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If you and your partner live together but are not married or in a civil partnership, you are one of millions of cohabiting couples in England and Wales. Couples are now more likely than ever to live together before (or instead of) getting married.
But are you aware of your legal rights as a cohabiting couple? It is important to know because, contrary to common belief, you do not have as many rights as married or civil partnership couples.
At Roythornes, our committed team of family law solicitors can help you safeguard your financial interests and the security of your future. We provide detailed cohabitation advice to couples who come to us from across Nottingham for the high quality of our services and legal expertise.
Our service includes expert advice about Cohabitation Agreements – an agreement you can enter into with your partner about how you will divide and arrange your finances upon separation. We can also provide specialist dispute resolution services in cohabitation disputes upon relationship breakdown, whether you have a Cohabitation Agreement in place or not.
What rights do unmarried couples have?
Many people are still under the impression that couples who live together for a long time but are not married or in a civil partnership are legally considered to be “common law married”.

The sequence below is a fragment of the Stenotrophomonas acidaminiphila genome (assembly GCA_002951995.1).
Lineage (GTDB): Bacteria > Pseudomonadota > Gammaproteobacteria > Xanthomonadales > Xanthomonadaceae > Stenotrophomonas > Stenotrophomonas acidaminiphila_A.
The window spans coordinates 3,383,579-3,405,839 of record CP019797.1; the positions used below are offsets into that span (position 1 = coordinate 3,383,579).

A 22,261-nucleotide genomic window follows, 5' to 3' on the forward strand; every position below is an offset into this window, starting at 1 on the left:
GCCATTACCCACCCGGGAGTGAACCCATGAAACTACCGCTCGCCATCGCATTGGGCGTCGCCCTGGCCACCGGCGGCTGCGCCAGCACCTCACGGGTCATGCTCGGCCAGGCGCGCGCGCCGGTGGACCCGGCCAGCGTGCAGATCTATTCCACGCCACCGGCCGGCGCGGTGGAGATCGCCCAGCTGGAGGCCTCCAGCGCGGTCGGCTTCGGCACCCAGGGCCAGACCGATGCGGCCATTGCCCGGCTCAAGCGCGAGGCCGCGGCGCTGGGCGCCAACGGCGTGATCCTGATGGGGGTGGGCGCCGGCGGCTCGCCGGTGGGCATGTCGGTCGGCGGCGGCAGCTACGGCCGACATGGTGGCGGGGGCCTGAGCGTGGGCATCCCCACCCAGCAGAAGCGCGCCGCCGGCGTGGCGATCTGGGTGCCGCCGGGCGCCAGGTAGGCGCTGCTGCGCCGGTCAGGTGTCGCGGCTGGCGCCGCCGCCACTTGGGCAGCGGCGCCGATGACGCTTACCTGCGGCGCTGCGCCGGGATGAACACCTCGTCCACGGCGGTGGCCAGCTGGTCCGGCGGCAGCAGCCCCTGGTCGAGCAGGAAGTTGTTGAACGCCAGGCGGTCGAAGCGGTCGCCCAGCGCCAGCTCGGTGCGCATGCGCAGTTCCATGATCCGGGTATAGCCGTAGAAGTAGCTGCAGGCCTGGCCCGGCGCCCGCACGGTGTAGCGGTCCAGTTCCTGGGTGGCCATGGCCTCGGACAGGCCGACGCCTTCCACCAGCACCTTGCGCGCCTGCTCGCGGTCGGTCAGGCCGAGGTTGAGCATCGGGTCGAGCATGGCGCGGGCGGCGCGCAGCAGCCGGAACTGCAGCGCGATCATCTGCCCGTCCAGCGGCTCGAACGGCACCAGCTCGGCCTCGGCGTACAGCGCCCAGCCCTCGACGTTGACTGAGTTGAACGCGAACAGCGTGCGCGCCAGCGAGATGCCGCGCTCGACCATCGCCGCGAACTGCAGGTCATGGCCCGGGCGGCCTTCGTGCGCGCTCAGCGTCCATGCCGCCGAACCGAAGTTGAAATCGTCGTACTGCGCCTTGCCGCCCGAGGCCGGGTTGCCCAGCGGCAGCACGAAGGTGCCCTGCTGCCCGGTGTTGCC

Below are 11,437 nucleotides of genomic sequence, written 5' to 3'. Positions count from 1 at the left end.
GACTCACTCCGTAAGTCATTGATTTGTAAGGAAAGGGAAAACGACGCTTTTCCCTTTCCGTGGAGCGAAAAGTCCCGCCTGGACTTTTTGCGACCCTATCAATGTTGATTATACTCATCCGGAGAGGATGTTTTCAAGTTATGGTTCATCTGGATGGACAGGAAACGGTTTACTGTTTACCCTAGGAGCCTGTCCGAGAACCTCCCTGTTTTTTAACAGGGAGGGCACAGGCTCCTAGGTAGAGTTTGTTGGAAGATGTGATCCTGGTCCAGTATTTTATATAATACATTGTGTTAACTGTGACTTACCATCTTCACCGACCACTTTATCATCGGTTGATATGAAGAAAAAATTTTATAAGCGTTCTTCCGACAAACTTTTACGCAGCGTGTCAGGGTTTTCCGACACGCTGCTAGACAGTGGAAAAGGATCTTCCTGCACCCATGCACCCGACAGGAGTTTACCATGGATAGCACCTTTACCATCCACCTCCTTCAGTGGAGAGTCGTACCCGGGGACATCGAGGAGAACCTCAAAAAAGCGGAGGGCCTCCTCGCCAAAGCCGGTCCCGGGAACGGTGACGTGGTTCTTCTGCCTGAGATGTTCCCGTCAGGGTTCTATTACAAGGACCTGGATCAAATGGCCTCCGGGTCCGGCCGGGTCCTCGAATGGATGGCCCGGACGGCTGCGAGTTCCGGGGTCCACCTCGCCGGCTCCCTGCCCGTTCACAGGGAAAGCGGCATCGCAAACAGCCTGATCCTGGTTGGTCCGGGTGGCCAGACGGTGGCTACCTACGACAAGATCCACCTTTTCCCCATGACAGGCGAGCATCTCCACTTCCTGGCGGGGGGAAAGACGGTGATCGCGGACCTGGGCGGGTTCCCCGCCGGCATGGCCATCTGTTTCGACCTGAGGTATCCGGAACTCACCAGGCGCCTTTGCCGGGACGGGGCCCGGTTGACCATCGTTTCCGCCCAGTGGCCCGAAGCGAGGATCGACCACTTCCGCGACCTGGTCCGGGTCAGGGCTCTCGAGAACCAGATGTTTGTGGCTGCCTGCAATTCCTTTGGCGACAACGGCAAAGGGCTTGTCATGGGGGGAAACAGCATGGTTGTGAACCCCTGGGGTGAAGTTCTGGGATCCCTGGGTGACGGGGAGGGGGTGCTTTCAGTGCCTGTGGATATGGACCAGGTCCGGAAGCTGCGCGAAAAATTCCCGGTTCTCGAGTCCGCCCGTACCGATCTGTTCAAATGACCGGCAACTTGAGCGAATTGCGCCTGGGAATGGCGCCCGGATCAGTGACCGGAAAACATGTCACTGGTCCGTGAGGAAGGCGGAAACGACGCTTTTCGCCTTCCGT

This is just a myth. Married couples and civil partners have many legal rights but, unfortunately, they do not extend to unmarried couples. For example:
- Money and property upon relationship breakdown – if you break up, there is no legal requirement that unmarried couples split assets fairly between them. In some cases, this has resulted in one half of the couple being plunged into financial difficulty or being evicted from their home.
- Spousal maintenance – similarly, there is no obligation on your partner to make regular payments to you and help you maintain a good standard of living after you break up.
- Inheritance – The Rules of Intestacy only allow married couples or civil partners to inherit when one half of the couple dies. Therefore, unless you make a Will, your partner cannot inherit from your estate and vice versa.
- Parental responsibility (the rights and duties to raise your children) – unmarried fathers and second parents do not automatically have parental responsibility. This means if you break up, you may not have the right to contribute to decisions about your child’s upbringing without taking legal action.
What our cohabitation solicitors in Nottingham can do for you
The limited rights available to married couples come as a shock to many of our clients, but there is no need to despair. Our friendly and highly skilled cohabitation solicitors can provide advice in all circumstances, including when:
- You have moved in with a partner and you want to protect your financial interests in case you break up in the future
- You are planning to break up with your partner and want to protect yourself
- You have broken up with your partner and need assistance resolving cohabitation disputes
Our cohabitation advice includes:
- Cohabitation Agreements and financial matters
- Making a Will
- Parental responsibility and arrangements for children
- Cohabitation disputes
We understand that thinking about the prospect of breaking up is unpleasant, but you could save yourself a considerable amount of time and stress by entering into a Cohabitation Agreement.
For example, imagine this scenario: a couple lives together for 20 years. Person A moves into Person B’s house early on in the relationship but doesn’t put their name on the title; they also have children and Person A stays at home to raise them while Person B is the sole earner.